The club provides exercise classes for special needs children and individuals with disabilities to show that it’s possible for them to take part in regular physical activity, and to encourage them to do so. It also offers employment opportunities to local residents with limited mobility.

The gesture not only demonstrates FAC’s commitment to helping those in need but, thanks to the halo effect, also helps sell memberships. The club’s charitable efforts create a positive public impression, making belonging more appealing.

“We invest in our community, because giving back to others has helped us to grow our facility, our membership, and our value,” Sandy Franco told CBI.


Calling for President’s Council Community Leadership Award Nominations

IHRSA is proud of our many member clubs that put in the extra time, effort, and funding in order to make their communities a better place—and we want to make sure your initiatives don’t go unnoticed. Because of this, we have been awarding our own Excellence In Community Service Award since 2009. 

While our 2015 awards have been handed out, there’s another high-profile opportunity to recognize those in the U.S. who give back—the President's Council on Fitness, Sports and Nutrition (PCFSN) Community Leadership Award.

The PCFSN Community Leadership Award is an annual award given out to up to 50 individuals who improve the lives of others within their community by providing or enhancing opportunities to engage in sports, physical activities, fitness, or nutrition-related programs. In this case, "community" may refer to a state, organization, sports league or team, business, city, or community-based group.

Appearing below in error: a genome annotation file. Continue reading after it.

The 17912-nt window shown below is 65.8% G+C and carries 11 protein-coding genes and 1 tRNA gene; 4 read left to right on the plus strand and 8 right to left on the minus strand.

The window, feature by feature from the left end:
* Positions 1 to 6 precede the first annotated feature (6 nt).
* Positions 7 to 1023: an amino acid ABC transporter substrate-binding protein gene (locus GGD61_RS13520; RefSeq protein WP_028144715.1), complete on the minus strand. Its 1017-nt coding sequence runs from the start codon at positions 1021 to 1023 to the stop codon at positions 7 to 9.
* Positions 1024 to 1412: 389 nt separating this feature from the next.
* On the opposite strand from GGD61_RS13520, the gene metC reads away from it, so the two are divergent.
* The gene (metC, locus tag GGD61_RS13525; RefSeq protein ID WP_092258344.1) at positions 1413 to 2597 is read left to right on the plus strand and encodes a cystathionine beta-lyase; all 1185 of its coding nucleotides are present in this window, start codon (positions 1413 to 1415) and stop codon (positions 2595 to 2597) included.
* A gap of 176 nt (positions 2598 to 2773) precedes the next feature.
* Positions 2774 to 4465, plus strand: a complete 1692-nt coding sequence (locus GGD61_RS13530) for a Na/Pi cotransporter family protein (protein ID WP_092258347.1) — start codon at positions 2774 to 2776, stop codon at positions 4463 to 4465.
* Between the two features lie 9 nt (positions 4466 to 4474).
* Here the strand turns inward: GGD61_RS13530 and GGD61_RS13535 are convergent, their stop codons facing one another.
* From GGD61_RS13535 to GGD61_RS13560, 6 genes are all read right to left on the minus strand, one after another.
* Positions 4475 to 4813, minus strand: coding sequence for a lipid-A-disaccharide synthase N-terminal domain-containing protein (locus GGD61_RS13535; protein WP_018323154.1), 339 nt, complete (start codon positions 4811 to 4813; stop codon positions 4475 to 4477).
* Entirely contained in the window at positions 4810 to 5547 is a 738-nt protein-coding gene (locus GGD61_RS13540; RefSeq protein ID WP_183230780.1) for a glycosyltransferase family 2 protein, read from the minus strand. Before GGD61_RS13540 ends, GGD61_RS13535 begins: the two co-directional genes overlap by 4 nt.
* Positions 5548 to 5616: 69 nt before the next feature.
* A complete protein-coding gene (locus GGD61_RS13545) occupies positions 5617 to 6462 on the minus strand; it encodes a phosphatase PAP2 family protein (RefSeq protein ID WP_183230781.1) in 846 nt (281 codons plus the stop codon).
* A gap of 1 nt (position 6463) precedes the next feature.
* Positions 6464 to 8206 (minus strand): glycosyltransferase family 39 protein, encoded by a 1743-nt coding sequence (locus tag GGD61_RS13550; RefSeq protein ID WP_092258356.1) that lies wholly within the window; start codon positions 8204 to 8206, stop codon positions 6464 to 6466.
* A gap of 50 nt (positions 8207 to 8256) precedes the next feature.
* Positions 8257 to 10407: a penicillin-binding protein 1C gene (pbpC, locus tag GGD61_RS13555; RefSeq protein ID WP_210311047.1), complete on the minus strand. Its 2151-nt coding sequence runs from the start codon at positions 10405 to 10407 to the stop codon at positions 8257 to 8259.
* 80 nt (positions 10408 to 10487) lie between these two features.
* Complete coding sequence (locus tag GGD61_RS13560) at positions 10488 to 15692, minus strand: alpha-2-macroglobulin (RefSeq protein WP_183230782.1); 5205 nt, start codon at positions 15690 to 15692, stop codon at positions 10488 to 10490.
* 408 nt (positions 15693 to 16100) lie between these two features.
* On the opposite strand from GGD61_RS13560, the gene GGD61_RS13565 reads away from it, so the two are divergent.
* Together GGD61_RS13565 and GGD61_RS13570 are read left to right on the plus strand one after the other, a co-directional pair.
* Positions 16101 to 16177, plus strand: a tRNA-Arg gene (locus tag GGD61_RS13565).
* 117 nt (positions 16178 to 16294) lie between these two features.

Visit the PCFSN Community Leadership Award page to nominate someone from your club who is making a difference in your community. The nomination process is simple—it requires some basic information and a brief explanation of the significance of the nominee's accomplishments and how their efforts have improved the lives of others.

Nominations must be received by February 1. Don’t miss this opportunity to have your club recognized for its community spirit! 


Free E-book: IHRSA Clubs Give Back for the Good of the Community 

IHRSA’s new free e-book, IHRSA Clubs Give Back for the Good of the Community, is now available for download.

As a health club, giving back can be beneficial for your business in a number of different ways. Being involved in the local community can make your members feel reassured about being part of an organization that has such a genuine interest in the health and wellbeing of its members and local residents.

Not only that, but branding your club according to this mission will create a statement that defines your business as one that is dedicated to sharing its heart and efforts in the community. And residents will begin to take notice of this, spreading your message and mission through word of mouth.

Promoting these types of offerings also assures your staff members that they are doing inspiring and charitable work each and every day when they walk through the doors of your facility. And this combined support from community members, club members, and staff members will benefit your business for years to come.